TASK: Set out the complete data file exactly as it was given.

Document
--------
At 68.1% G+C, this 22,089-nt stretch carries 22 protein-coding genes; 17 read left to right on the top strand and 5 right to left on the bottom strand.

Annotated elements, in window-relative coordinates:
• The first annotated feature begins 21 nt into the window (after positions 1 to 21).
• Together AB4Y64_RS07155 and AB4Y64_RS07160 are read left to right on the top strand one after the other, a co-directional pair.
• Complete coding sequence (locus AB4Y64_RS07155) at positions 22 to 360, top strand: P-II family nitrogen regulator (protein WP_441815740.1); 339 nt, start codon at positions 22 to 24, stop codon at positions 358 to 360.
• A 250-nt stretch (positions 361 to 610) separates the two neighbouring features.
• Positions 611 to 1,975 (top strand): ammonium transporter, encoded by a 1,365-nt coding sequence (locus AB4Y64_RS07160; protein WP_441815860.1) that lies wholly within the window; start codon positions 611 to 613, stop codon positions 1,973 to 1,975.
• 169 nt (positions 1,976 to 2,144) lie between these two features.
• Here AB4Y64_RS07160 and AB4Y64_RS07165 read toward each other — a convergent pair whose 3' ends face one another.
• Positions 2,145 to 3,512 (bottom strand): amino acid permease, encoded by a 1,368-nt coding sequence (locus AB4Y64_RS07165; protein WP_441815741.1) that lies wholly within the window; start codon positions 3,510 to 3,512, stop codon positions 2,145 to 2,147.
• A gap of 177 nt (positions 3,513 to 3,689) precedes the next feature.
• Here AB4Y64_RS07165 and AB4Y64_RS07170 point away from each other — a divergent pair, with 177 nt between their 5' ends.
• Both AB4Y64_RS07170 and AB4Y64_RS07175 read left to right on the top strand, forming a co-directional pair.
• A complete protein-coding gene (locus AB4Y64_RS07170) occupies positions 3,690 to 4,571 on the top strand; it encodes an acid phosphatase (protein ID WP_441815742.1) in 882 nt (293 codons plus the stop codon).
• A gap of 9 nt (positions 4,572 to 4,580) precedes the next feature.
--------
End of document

At 68.1% G+C, this 22,089-nt stretch carries 22 protein-coding genes; 17 read left to right on the top strand and 5 right to left on the bottom strand.

Annotated elements, in window-relative coordinates:
• The first annotated feature begins 21 nt into the window (after positions 1 to 21).
• Together AB4Y64_RS07155 and AB4Y64_RS07160 are read left to right on the top strand one after the other, a co-directional pair.
• Complete coding sequence (locus AB4Y64_RS07155) at positions 22 to 360, top strand: P-II family nitrogen regulator (protein WP_441815740.1); 339 nt, start codon at positions 22 to 24, stop codon at positions 358 to 360.
• A 250-nt stretch (positions 361 to 610) separates the two neighbouring features.
• Positions 611 to 1,975 (top strand): ammonium transporter, encoded by a 1,365-nt coding sequence (locus AB4Y64_RS07160; protein WP_441815860.1) that lies wholly within the window; start codon positions 611 to 613, stop codon positions 1,973 to 1,975.
• 169 nt (positions 1,976 to 2,144) lie between these two features.
• Here AB4Y64_RS07160 and AB4Y64_RS07165 read toward each other — a convergent pair whose 3' ends face one another.
• Positions 2,145 to 3,512 (bottom strand): amino acid permease, encoded by a 1,368-nt coding sequence (locus AB4Y64_RS07165; protein WP_441815741.1) that lies wholly within the window; start codon positions 3,510 to 3,512, stop codon positions 2,145 to 2,147.
• A gap of 177 nt (positions 3,513 to 3,689) precedes the next feature.
• Here AB4Y64_RS07165 and AB4Y64_RS07170 point away from each other — a divergent pair, with 177 nt between their 5' ends.
• Both AB4Y64_RS07170 and AB4Y64_RS07175 read left to right on the top strand, forming a co-directional pair.
• A complete protein-coding gene (locus AB4Y64_RS07170) occupies positions 3,690 to 4,571 on the top strand; it encodes an acid phosphatase (protein ID WP_441815742.1) in 882 nt (293 codons plus the stop codon).
• A gap of 9 nt (positions 4,572 to 4,580) precedes the next feature.